however i kind of disagree with "if you like something you should buy it". it's not that sentance that i have a problem with, it's the "you shouldn't play/use/watch it if you didn't pay for it" that follows.

where not talking about stealing, where talking copyright infringement. it costs money to make that product but in essence, once R&D, development and production costs are earned back the profit just comes falling out of thin air.

for instance how would you feel about pirating windows XP? it's succesor has long since been released, they definitly earned back every single penny they used to make it and a healthy number ontop of that. it's at the end of it's lifespan (or getting very close). we already have technology (Direct x10 for instance) that surpasses the capability of windows XP, and as such will not run under it (officially). and it still costs me 220 bucks if i wanted to get it today.

so i hand over 220 bucks and this dude gives me a package which you know costs just 10 bucks to make at most. didn't cost anything at all to get the right 0's and 1's on that single CD. if you take the blalant ripping-off people which it is and compare it to copyright infringement, i seriously cannot tell you which one is more morally wrong.

go walk into your local toystore. find the games rack, look for Nintendo DS games. you will find atleast a number of 20+ "care for x animal" games. all 40 bucks or more, the only thing different is 1 or 2 models. seriously i have a kid sister who has a stack of 5 maybe 6 games like this and i really can't tell the difference aside from a different coloured puppy. but it's a frickin different colour puppy so she wants to spend her money on it. or games based on movies, anybody here played the PC version of cars? 50 bucks for a top resolution of 640 by 480?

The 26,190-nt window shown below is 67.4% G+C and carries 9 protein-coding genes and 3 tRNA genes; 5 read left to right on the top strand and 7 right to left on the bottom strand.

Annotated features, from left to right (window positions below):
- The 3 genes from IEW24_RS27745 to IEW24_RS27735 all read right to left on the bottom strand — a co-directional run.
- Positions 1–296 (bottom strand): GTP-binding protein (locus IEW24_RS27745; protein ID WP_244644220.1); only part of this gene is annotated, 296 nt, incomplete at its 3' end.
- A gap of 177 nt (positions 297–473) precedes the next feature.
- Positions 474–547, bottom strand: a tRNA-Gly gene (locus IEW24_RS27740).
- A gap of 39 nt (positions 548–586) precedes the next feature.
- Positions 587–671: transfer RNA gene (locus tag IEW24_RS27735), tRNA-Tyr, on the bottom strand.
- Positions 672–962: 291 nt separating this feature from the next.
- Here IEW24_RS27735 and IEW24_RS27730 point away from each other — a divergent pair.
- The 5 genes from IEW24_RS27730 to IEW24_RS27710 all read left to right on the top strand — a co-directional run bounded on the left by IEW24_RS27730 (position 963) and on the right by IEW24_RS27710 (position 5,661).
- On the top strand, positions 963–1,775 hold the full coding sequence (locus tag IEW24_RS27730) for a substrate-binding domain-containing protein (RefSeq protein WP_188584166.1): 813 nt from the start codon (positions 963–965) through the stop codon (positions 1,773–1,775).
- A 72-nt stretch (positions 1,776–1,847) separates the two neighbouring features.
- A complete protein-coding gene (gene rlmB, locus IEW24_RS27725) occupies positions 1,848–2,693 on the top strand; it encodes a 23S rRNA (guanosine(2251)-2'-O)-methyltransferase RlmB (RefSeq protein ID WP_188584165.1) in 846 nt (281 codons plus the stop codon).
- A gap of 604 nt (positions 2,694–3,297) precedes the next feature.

where i draw the line is if somebody else offers me the same software for money only a lower amount. i pay everything or nothing at all. it's either worth it or not. when it is, i'll pay whatever the original owner asks me for it even when it's made out of thin air. however, simply saying "just buy everything for the price they ask for it" in this day and age is the same as saying "please kind sir would you rip me off and may i suck your bawls while you do it"

i still think monty python still expressed it best. "no no no you're supposed to *haggle*".


RE: I wonder how...
By JustTom on 5/16/2008 1:14:15 AM , Rating: 2
quote:
But some random band/independent film, how will you know if its good or not?


Anyone with the ability to illegally download music should be able to find legal outlets to listen to independent music. A simple google search would suffice.


"Paying an extra $500 for a computer in this environment -- same piece of hardware -- paying $500 more to get a logo on it? I think that's a more challenging proposition for the average person than it used to be." -- Steve Ballmer